In the actual operation of the present arrangement, there will be the initial constant velocity introduction of all of the solid material from conveyor means 1 across the transverse magnetic field 2 such that the conductive materials will be cutting through the transverse magnetic lines of force to effect the initiation of eddy-currents within each of the conductive fragments that will in turn produce opposing individual magnetic fields and a resulting drag force on each conductive fragment which will act to retard the otherwise normal lateral distance of trajectory travel. Where there is no drag force effect on a non-conductive and high density material, it will carry the greater distance and reach the farthest collection zone 8. Conversely, the less dense, lightweight and highly conductive materials, such as aluminum, will carry the shortest distance and would be collected in the nearest bin such as at 4. The other materials, depending upon density and upon conductivity would be collected in the intermediate collection zones. For example, copper fragments could be collected in the next successive zone 5, zinc in a second successive zone 6, lead containing materials in a third successive zone 7, while the non-conductive materials would carry the farthest and into a zone 8 as heretofore indicated.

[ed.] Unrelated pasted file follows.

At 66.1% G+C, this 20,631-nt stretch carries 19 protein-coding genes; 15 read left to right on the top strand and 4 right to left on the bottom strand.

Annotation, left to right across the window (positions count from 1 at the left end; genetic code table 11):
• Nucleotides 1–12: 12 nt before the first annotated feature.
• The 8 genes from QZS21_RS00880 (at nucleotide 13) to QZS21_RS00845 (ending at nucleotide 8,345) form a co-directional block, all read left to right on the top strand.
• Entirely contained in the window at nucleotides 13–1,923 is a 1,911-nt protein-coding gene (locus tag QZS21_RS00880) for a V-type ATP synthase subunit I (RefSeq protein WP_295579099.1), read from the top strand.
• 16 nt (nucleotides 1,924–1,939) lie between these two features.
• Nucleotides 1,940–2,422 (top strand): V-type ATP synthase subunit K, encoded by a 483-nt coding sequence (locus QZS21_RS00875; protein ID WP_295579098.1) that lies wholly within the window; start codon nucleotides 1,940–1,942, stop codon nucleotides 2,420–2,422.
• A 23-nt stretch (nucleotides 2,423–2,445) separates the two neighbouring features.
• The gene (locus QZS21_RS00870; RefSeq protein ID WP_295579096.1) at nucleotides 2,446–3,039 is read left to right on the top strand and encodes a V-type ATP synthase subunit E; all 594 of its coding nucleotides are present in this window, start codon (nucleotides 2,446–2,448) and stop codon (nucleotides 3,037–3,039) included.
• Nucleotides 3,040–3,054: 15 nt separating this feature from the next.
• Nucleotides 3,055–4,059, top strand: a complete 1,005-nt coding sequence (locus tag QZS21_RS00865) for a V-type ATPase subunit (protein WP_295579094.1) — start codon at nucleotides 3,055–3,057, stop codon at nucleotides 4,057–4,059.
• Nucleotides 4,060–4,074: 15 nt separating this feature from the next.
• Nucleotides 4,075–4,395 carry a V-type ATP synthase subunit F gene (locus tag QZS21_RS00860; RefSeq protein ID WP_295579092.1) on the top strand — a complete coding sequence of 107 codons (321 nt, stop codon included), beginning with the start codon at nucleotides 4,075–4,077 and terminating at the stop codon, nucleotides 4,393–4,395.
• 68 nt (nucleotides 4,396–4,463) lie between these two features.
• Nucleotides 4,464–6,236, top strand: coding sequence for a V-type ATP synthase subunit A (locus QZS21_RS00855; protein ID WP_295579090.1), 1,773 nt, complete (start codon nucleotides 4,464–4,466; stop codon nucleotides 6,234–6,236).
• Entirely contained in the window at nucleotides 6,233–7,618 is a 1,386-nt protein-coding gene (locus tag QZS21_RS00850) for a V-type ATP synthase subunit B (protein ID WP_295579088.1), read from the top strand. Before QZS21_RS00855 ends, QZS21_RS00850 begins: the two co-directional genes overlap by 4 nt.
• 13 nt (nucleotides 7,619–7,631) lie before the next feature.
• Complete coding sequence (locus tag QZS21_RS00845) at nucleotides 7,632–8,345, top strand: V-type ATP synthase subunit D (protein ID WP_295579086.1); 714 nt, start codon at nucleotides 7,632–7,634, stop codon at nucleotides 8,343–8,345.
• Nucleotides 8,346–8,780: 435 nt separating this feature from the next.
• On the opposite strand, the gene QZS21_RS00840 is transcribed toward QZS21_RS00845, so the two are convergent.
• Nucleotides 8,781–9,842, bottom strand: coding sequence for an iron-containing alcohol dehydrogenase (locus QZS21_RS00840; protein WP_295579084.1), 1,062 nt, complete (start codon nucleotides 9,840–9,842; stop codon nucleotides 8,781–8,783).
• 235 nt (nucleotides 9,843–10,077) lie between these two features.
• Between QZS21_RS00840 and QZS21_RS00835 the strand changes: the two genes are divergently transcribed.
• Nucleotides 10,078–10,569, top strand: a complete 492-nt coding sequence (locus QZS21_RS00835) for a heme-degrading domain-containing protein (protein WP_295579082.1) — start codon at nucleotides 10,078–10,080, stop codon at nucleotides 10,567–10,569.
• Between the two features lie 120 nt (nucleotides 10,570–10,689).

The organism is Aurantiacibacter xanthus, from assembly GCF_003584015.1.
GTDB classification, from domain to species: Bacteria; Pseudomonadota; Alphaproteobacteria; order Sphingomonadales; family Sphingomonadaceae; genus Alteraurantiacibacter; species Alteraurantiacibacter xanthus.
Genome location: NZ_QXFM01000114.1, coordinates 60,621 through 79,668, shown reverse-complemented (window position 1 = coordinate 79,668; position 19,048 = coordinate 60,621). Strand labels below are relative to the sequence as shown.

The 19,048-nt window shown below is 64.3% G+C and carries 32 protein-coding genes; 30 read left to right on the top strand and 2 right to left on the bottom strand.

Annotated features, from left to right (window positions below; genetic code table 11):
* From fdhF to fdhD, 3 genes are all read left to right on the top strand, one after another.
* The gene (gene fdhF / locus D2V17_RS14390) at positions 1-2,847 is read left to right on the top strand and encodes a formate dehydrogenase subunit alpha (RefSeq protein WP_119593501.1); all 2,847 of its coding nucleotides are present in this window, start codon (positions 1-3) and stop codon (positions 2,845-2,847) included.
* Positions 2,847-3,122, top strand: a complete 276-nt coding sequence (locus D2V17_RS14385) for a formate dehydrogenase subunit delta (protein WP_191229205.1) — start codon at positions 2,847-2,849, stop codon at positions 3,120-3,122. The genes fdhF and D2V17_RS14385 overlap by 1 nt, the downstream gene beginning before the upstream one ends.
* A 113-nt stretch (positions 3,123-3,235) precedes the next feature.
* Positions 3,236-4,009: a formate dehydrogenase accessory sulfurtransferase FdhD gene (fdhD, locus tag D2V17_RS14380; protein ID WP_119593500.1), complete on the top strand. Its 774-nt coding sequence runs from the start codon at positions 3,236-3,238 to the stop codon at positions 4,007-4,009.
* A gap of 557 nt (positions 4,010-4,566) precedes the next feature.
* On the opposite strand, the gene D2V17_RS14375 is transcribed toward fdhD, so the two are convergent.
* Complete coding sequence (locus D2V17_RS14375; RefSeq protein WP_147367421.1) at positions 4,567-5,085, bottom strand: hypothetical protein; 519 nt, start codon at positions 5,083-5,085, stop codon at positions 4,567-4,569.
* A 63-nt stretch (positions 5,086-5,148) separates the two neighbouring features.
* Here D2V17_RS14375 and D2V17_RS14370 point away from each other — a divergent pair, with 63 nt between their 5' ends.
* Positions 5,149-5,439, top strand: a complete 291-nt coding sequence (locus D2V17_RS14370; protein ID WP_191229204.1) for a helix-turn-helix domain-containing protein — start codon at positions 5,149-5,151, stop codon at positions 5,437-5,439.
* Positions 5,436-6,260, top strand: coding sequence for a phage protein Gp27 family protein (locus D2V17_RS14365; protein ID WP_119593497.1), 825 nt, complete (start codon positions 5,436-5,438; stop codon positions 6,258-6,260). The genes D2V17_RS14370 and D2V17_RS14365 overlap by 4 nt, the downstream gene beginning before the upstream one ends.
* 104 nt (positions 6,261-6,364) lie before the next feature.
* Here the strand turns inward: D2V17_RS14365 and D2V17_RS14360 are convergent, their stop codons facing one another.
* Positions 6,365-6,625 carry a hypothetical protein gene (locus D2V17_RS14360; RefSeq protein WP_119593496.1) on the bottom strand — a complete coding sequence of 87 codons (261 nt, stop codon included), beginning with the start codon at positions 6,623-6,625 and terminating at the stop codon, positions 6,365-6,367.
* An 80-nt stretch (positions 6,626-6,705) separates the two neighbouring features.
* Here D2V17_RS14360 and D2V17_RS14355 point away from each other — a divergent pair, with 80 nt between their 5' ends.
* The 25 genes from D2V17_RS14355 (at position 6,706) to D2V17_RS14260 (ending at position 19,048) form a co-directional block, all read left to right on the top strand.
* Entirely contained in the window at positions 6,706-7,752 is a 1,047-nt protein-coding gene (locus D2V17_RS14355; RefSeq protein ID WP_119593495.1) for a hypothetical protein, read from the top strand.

It is to be understood that the present drawing is diagrammatic and that various types of material introduction means may be utilized and various types of bins or collection zones provided to effect the reception of resulting segregated materials. The overall efficiency of the system will depend to some degree on providing sufficient trajectory distances and some height differential between the introduction point and the collection level in order that there may be the combination of drag forces and gravity to effect the travel for each particular fragment and in turn bring about a segregation of the various types of materials as related to their conductivity and density characteristics. There is thus obtained a resulting flight path type of separation for the mixed solid materials introduced into the segregation area. For illustrative purposes, there is a wall or wind screen 9 provided to surround the trajectory area and the magnetic field zone in order to preclude stray wind interference with the effect of the magnetic field on the individual fragments. It is to be further understood that the diagrammatic indication of the plurality of spaced magnetic poles is merely pictorial and that various magnetic pole arrangements may be provided to result in a desired form of transverse magnetic field. Also, with respect to induced air flow, it is not deemed necessary to indicate that blower means and air distribution means or, alternatively, air suction means can be made connective with the trajectory zone to effect a general air movement at the average velocity of particle movement to assist in overcoming air resistance. The provision of air blowers or air suction means are generally conventional and well understood so that it is not deemed necessary to illustrate such a provision in the present diagrammatic drawing.